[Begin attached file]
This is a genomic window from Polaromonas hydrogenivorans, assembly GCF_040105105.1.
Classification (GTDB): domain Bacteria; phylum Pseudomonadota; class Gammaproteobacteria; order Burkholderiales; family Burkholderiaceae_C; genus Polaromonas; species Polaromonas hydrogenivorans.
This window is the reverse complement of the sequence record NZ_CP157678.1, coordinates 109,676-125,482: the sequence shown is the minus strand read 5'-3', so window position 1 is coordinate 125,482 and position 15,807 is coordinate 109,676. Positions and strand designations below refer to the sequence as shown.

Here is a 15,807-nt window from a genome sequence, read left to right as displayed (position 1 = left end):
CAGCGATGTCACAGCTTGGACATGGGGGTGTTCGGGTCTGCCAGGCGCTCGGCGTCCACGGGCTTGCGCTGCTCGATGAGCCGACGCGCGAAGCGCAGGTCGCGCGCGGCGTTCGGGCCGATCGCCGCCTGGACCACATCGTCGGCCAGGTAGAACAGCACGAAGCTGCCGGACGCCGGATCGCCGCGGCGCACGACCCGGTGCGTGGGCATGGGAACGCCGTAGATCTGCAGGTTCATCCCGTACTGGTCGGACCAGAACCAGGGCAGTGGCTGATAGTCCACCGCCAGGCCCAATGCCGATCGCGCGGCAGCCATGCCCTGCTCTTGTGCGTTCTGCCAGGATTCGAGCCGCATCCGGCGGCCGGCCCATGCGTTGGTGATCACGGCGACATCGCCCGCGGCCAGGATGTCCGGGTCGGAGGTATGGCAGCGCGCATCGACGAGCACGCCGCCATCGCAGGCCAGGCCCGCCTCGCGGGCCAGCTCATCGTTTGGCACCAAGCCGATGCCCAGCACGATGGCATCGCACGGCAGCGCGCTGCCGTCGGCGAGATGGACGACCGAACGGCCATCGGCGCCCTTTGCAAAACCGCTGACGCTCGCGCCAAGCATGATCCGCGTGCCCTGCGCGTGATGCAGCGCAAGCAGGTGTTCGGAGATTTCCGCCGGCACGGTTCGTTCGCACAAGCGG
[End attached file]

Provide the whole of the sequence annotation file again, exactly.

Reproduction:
This is a genomic window from Polaromonas hydrogenivorans, assembly GCF_040105105.1.
Classification (GTDB): domain Bacteria; phylum Pseudomonadota; class Gammaproteobacteria; order Burkholderiales; family Burkholderiaceae_C; genus Polaromonas; species Polaromonas hydrogenivorans.
This window is the reverse complement of the sequence record NZ_CP157678.1, coordinates 109,676-125,482: the sequence shown is the minus strand read 5'-3', so window position 1 is coordinate 125,482 and position 15,807 is coordinate 109,676. Positions and strand designations below refer to the sequence as shown.

Here is a 15,807-nt window from a genome sequence, read left to right as displayed (position 1 = left end):
CAGCGATGTCACAGCTTGGACATGGGGGTGTTCGGGTCTGCCAGGCGCTCGGCGTCCACGGGCTTGCGCTGCTCGATGAGCCGACGCGCGAAGCGCAGGTCGCGCGCGGCGTTCGGGCCGATCGCCGCCTGGACCACATCGTCGGCCAGGTAGAACAGCACGAAGCTGCCGGACGCCGGATCGCCGCGGCGCACGACCCGGTGCGTGGGCATGGGAACGCCGTAGATCTGCAGGTTCATCCCGTACTGGTCGGACCAGAACCAGGGCAGTGGCTGATAGTCCACCGCCAGGCCCAATGCCGATCGCGCGGCAGCCATGCCCTGCTCTTGTGCGTTCTGCCAGGATTCGAGCCGCATCCGGCGGCCGGCCCATGCGTTGGTGATCACGGCGACATCGCCCGCGGCCAGGATGTCCGGGTCGGAGGTATGGCAGCGCGCATCGACGAGCACGCCGCCATCGCAGGCCAGGCCCGCCTCGCGGGCCAGCTCATCGTTTGGCACCAAGCCGATGCCCAGCACGATGGCATCGCACGGCAGCGCGCTGCCGTCGGCGAGATGGACGACCGAACGGCCATCGGCGCCCTTTGCAAAACCGCTGACGCTCGCGCCAAGCATGATCCGCGTGCCCTGCGCGTGATGCAGCGCAAGCAGGTGTTCGGAGATTTCCGCCGGCACGGTTCGTTCGCACAAGCGG